Echelon Echo v2 now features two effects, adding on a Lo-Fi delay for vintage, crackly flavour, in addition to the original’s Hi-Fi Tape Echo – which gives you the high-frequency saturation of magnetic tape, and modulation for richness and colour.

Each pedal also offers a simplified control layout with just three knobs, including a mix knob that lets you blend the effect with your dry signal. There’s also the ability to decide how trails are handled: whether they fade off naturally, or cut off when bypassing the effect.

Walrus Audio Julianna

The Walrus Julianna
Image: Walrus Audio

Walrus Audio has announced the Julianna, a chorus/vibrato pedal that iterates on its popular Julia.

The pedal sports a few similar takeaways to the Julia, namely the rate, depth and lag controls – as well as the dry-chorus-vibrato blend knob. The d-c-v knob, as it’s labelled, allows you to gradually change between a fully dry signal, to a mix of dry and modulated, to just the modulated signal. The depth control, according to Walrus, ranges from smooth, subtle chorus to completely seasick pitch drifting.

Like the Julia, there’s a toggle switch to select wave shape, with the familiar sine and saw waves present. The Julianna, however, makes the addition of a third ‘random’ wave shape for a more chaotic modulation of your pitch.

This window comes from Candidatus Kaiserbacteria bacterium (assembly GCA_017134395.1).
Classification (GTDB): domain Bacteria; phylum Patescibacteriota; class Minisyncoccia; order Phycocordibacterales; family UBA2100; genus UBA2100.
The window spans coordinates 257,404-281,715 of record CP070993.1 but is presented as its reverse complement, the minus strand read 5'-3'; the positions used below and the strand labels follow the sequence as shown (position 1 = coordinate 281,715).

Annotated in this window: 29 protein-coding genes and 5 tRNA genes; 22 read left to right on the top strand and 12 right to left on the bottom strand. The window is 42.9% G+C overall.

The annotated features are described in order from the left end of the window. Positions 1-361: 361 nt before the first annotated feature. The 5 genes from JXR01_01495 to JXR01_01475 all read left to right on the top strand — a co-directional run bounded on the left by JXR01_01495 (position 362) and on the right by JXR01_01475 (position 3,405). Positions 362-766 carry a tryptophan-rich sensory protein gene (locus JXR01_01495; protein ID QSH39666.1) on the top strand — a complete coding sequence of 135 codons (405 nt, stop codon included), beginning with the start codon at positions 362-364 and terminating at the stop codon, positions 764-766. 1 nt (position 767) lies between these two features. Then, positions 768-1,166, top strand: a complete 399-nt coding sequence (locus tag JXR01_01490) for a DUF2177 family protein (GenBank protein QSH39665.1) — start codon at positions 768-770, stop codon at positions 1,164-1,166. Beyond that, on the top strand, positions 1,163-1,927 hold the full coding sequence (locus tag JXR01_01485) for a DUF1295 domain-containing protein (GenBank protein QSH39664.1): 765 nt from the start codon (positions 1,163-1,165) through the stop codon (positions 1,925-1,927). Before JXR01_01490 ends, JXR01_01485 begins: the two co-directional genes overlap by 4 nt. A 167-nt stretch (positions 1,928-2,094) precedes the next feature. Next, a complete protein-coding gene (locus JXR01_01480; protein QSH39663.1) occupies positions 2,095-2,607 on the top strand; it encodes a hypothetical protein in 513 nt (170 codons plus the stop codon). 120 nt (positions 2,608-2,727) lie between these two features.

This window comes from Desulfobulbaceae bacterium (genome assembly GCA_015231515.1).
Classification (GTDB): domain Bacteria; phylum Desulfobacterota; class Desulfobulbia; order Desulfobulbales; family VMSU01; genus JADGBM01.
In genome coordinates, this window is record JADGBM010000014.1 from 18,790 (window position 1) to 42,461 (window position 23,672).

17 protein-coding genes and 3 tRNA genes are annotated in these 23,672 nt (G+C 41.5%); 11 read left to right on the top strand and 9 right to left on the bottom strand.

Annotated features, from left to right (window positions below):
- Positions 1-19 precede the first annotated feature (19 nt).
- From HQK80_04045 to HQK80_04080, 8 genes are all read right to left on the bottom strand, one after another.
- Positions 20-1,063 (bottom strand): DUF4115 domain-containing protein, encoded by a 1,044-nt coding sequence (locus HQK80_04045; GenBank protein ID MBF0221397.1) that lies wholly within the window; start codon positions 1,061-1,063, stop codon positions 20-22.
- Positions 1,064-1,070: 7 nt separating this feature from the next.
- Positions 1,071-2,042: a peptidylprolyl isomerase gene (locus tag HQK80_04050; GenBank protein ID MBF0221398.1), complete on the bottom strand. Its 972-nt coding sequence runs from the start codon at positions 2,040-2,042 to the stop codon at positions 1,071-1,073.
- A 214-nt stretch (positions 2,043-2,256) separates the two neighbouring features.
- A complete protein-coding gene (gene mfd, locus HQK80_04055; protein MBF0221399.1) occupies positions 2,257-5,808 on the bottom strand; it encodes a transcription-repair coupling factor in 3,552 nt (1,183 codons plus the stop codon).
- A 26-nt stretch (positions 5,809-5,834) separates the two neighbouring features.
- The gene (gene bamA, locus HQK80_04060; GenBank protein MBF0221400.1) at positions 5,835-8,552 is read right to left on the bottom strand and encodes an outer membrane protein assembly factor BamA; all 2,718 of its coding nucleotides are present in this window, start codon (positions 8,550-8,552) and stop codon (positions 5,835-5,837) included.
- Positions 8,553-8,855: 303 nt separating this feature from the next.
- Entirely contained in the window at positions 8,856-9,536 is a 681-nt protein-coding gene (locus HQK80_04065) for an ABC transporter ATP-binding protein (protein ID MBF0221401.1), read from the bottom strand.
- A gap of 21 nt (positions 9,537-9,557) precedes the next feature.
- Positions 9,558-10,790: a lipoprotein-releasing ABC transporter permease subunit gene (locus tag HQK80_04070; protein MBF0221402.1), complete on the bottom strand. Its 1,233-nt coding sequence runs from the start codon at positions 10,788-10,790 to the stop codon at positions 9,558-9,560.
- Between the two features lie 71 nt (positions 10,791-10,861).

The Julianna also features stereo in/out jacks, as well as a secondary momentary footswitch for tap tempo, or a quarter-inch jack on the side for external tap tempo usage. A toggle switch located next to the waveform switch no selects between quarter note, triplet or eighth note tempo division of the tempo set with this function.

One of the most dramatic additions to the Julia formula is the secondary LFO speed function – you can now ramp up or down gradually to another rate from the primary speed as you press and hold the pedal’s momentary switch. For feet-free LFO speed modulation, there’s also the new ‘Drift’ mode, which gently speeds up and slows down the pedal’s rate over time.

Skreddy Pedals Super 100

Skreddy Pedals Super 100
Image: Skreddy Pedals

Skreddy Pedals has launched the Super 100, an amp emulator based on the 100-watt Marshall Super Lead, promising the “grunt and power” of a very loud British-voiced tube amp.

According to Marc Ahlfs, Skreddy Pedals owner and designer, the Super 100 was conceived to “do justice to the cranked-amp live tones of Hendrix and Page”.

The pedal largely stays true to the original Super Lead, especially in how it plays with other gain pedals. Pushing the circuit with an additional booster, overdrive, distortion or fuzz pedal will get it going “over the top” – although, on its own, the Super 100 will still distort with the round, almost chunky characteristics of the original.

For controls, there’s a master volume pot, a drive control, a three-band EQ and a sag knob, which is routed to control an optical compressor/limiter circuit to either tighten or open up the pedal’s overall output.